Health challenges are like buses…
…often more than one come along at once
What NISAD researches isn’t a random pick – there’s a reason why we study what we study.
There is an inter-relatedness to our research, and our programmes aim to address lots of things in our lives that cluster together.
For example, too much stress can lead to anxiety and depression.
Stress, anxiety and depression can all result in our overeating to try to manage our emotions – particularly foods high in salt, sugar and fat.
When we have high levels of stress hormones we lay body-fat down around our middle – one of the worst places for our health.
Being diagnosed with Type 2 diabetes is very often due to our having too much body-fat and not being active enough. However, we can reverse Type 2 through changing our size – by reducing body-fat and increasing the amount of exercise we do.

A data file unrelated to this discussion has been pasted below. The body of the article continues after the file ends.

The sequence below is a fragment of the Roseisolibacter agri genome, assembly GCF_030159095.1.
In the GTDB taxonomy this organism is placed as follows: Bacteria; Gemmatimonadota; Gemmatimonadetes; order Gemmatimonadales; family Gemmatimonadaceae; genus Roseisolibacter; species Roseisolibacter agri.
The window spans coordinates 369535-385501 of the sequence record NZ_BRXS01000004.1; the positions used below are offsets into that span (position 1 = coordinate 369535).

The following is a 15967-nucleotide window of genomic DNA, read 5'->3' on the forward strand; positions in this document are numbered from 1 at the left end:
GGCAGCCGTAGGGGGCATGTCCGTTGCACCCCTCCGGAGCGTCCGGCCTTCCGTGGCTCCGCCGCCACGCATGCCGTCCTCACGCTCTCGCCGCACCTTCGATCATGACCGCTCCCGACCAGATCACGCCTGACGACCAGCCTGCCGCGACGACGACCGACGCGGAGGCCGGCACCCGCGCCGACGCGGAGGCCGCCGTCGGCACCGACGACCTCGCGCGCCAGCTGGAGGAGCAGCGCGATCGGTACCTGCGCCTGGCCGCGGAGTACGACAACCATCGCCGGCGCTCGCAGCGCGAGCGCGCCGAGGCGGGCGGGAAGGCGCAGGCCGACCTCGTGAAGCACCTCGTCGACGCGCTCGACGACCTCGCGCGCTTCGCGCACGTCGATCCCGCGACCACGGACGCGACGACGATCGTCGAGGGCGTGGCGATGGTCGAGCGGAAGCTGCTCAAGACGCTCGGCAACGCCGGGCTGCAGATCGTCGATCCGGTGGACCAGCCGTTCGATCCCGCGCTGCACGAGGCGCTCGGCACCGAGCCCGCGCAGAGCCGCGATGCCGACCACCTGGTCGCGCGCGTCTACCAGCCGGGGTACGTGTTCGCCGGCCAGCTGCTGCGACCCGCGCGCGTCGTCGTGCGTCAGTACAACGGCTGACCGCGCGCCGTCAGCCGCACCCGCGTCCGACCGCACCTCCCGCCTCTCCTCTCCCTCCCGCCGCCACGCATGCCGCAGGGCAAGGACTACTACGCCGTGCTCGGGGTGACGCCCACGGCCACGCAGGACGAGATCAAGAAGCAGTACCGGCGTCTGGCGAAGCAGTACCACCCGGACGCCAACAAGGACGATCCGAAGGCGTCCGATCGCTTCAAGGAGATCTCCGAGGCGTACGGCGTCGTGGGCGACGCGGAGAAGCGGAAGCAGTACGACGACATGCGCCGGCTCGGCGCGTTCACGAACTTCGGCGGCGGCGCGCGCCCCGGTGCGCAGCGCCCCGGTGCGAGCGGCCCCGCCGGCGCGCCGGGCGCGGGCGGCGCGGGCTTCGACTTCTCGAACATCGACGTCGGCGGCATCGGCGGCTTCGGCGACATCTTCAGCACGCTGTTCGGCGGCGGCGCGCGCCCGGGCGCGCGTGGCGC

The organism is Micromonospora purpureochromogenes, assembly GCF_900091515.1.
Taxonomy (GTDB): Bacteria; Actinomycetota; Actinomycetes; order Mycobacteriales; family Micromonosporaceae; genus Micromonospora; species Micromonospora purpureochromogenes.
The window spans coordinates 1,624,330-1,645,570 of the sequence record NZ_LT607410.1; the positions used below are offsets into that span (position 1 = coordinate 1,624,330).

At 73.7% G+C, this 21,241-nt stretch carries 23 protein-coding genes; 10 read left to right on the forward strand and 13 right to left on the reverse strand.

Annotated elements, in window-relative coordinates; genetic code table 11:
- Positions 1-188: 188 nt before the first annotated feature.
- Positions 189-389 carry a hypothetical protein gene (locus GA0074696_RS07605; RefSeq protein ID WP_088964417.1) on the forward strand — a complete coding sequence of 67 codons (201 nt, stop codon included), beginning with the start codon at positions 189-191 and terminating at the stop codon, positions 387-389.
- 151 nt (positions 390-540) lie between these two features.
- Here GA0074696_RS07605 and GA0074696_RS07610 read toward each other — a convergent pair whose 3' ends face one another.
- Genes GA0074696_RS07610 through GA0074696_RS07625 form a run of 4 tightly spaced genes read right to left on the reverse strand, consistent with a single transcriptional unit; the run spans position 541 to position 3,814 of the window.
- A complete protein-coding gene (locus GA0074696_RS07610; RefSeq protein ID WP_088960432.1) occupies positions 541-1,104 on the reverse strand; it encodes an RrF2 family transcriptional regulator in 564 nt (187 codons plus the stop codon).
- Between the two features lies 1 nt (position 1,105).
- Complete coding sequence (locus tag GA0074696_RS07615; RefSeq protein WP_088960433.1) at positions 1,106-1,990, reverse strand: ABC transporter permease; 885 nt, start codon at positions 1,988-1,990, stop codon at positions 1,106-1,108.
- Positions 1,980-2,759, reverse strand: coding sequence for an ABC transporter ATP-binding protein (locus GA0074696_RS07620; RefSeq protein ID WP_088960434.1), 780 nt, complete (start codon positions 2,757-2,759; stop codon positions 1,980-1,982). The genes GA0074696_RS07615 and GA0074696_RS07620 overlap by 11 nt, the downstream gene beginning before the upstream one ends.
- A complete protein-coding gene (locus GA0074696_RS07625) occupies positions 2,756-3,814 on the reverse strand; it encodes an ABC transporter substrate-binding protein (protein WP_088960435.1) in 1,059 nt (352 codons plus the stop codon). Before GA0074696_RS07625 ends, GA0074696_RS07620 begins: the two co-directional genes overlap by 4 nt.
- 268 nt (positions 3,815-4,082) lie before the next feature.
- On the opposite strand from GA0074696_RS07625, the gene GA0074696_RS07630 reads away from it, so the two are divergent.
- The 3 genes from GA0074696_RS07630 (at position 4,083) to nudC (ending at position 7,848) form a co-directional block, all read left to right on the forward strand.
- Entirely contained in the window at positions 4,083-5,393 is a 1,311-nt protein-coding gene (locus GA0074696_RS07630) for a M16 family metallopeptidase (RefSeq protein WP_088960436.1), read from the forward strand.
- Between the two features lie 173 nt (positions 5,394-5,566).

This absolutely doesn’t mean we have an anxiety disorder but we can learn to handle our worries much more effectively.
Difficult relationships, whether they’re at home or at work, can cause us a great deal of distress – potentially leading us to… excess-stress, anxiety and/or depression – as well as perhaps feeling lonely and disconnected.
Loneliness is a huge problem for many, many of us in our lives today and it can impact on our physical, mental ane emotional wellbeing.
The quality of our sleep can affect every part of our lives as well as our physical, mental and emotional health.